The Babylonians (red lines) controlled the land around Jerusalem as they lay siege to the city—little chance of escape to the west to obtain a ship. Black broken line indicates the only way out of the city, which is basically the course Lehi took


Thus, before the time Mulek left, at the time Mulek left, and following the time Mulek left, Jerusalem were controlled by the Assyrians, under siege by the Babylonians, and also under siege by the Romans, following when Mulek left Jerusalem. Specifically in 600 BC, Nebuchadnezzar controlled the entire Levant in the eastern Mediterranean, particularly along the coasts to block any Israelites from escaping his siege. The Egyptians, Palestinian coastal groups, and the Phoenicians, the latter having ships in the eastern Mediterranean, were under attack and control of the Babylonians and would not, and could not, have sailed away with someone of the Jerusalem royal family or any other Jews. The Babylonians simply would not have allowed it—this is particularly pointed out in their chasing Zedekiah halfway across Palestine to Jericho where he and his many sons were captured. Nebuchadnezzar’s horrific treatment of the king and his sons should suggest to anyone that he and the Babylonian army were dedicated to eliminating the entire line of Zedekiah. 

In addition, even when Mulek escaped from Jerusalem, he could not have gone north since that was directly into the heart of the Babylonian army; and he could not have gone south into Egypt since the Babylonians controlled those routes, blocking Egypt, their enemy to the south, from aiding those in Jerusalem. Mulek’s party could not have gone east, for that would have been into the Judaean Desert and hills, and the empty desert beyond.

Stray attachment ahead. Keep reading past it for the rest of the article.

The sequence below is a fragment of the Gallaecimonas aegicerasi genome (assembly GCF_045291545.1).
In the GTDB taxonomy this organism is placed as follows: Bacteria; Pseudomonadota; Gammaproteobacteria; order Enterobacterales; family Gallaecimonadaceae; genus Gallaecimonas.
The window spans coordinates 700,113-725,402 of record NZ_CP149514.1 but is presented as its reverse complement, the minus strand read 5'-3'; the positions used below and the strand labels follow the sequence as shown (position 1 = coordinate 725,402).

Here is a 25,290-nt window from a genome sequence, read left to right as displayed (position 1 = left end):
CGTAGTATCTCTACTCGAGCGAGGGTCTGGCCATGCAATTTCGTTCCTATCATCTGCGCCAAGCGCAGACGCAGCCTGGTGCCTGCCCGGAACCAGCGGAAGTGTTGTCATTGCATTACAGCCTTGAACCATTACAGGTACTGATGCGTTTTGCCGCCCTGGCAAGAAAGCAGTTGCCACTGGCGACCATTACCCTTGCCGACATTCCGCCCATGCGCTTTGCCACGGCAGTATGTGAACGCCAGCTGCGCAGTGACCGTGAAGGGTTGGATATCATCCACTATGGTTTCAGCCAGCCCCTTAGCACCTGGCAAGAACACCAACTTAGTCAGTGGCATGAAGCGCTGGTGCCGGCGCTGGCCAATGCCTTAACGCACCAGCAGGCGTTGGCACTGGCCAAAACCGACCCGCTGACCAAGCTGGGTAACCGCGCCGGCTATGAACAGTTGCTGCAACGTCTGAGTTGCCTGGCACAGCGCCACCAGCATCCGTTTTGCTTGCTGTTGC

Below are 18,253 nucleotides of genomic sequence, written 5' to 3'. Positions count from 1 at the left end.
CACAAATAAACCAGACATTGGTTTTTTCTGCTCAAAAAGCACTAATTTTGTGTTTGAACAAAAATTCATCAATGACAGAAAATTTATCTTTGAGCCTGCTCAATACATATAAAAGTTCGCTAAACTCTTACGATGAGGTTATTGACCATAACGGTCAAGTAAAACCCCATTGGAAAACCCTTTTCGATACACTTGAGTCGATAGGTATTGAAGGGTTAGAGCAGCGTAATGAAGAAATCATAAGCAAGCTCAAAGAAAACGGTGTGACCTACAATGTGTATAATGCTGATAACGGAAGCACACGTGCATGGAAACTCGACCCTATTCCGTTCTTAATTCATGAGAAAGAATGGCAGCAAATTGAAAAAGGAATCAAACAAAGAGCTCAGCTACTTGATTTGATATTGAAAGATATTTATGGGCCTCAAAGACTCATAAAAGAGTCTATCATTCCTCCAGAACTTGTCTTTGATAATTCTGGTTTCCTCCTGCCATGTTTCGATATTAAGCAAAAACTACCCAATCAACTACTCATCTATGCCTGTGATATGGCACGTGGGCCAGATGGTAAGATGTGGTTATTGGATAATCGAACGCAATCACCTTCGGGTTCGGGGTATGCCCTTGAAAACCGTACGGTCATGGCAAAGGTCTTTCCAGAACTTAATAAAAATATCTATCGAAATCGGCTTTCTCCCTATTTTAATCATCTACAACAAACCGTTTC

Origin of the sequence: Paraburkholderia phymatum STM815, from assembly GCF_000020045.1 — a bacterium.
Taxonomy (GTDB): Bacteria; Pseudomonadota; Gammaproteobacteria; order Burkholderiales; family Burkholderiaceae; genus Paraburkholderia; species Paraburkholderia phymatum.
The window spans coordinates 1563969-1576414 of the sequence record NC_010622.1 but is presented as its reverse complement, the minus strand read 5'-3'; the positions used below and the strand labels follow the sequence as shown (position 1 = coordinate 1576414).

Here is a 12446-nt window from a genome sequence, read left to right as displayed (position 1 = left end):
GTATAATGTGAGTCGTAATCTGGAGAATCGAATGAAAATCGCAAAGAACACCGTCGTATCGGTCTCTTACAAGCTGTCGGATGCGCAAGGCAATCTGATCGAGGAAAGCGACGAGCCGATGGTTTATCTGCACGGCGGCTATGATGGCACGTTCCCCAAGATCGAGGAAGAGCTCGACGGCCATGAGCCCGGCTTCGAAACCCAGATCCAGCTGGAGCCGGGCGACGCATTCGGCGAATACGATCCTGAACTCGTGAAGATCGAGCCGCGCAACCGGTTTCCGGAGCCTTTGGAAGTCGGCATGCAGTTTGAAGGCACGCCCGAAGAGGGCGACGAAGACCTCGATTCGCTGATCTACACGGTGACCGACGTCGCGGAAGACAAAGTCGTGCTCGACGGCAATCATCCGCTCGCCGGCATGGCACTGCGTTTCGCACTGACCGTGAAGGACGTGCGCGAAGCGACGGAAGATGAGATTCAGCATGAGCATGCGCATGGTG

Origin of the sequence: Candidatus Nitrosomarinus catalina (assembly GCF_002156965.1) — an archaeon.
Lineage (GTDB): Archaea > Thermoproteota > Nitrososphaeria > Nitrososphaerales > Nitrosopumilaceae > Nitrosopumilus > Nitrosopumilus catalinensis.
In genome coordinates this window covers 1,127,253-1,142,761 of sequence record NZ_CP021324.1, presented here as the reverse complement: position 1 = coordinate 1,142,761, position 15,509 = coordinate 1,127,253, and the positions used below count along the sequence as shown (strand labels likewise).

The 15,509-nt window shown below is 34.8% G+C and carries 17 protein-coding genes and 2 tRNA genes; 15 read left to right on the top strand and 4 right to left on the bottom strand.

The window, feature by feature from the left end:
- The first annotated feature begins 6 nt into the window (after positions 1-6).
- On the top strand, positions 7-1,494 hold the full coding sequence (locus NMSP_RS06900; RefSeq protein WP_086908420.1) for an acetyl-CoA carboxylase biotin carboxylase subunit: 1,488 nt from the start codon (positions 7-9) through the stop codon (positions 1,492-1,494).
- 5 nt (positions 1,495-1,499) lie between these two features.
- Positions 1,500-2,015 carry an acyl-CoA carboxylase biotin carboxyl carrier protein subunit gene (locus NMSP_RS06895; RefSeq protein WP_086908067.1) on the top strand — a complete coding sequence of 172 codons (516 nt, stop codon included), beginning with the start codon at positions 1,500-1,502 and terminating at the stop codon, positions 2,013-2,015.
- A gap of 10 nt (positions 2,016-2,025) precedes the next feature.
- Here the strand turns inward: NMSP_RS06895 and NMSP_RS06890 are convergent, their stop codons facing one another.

Both Lehi, and later the Mulekites took the only course available to them to go south and west out of Jerusalem and along the Red Sea


Their only course was the inland Frankincense Trail that Lehi had earlier taken, going southeast and then down toward the Gulf of Aqaba, far to the east of Egypt. That would have taken them to the same location of Bountiful where Lehi went and from which both departed by ship.

Thus, Mulek and his party could not have sailed west through the Mediterranean as claimed by many theorists. 

As for the Jaredites, they were in barges that were moved by the waves (ocean currents) which do not make 90º turns, such as sailing south from the Med then turning west at the Canary Islands. Or, once reaching the Caribbean the barges would have hit the first island the current reached--certainly there was no way to steer around the island and no way to reach the Central American mainland. In addition, they were submerged from time to time by the ocean and then resurfaced, somewhat like a submarine. How this was done is an extensive part of the book Who Really Settled Mesoamerica? Which covers such things as the type of barges and how they were built, when they traveled, what was their course across the land and what were the waters they crossed and the sea in the desert where they were told not to stop.

They built barges to travel across the Great Deep, or the deep ocean, that would submerge from time to time and how this was done when the only resource available at the time was wood, is all covered in the above book. 

The ocean current through the Sicily Channel between Carthage and Sicily flows from west to east--causing the Jaredite barges to move against the current,opposite of the scriptural record

It should be kept in mind that there are no direct currents from the east coast (the Levant) to the Straits of Gibraltar to have moved barges driven by waves. There are numerous circular currents in this Sea, and specifically in the narrow passage known as the Sicily Channel, the sea moves from west to east--against the barges and ships trying to reach Gibraltar. While ships could have  manuevered this channel with expert seamanship, the barges could not have done so. 

Thus, we see that neither the Mulekites, nor the Jaredites before them, could have gone west across the Mediterranean and then the Atlantic Ocean to reach Mesoamerica or North America.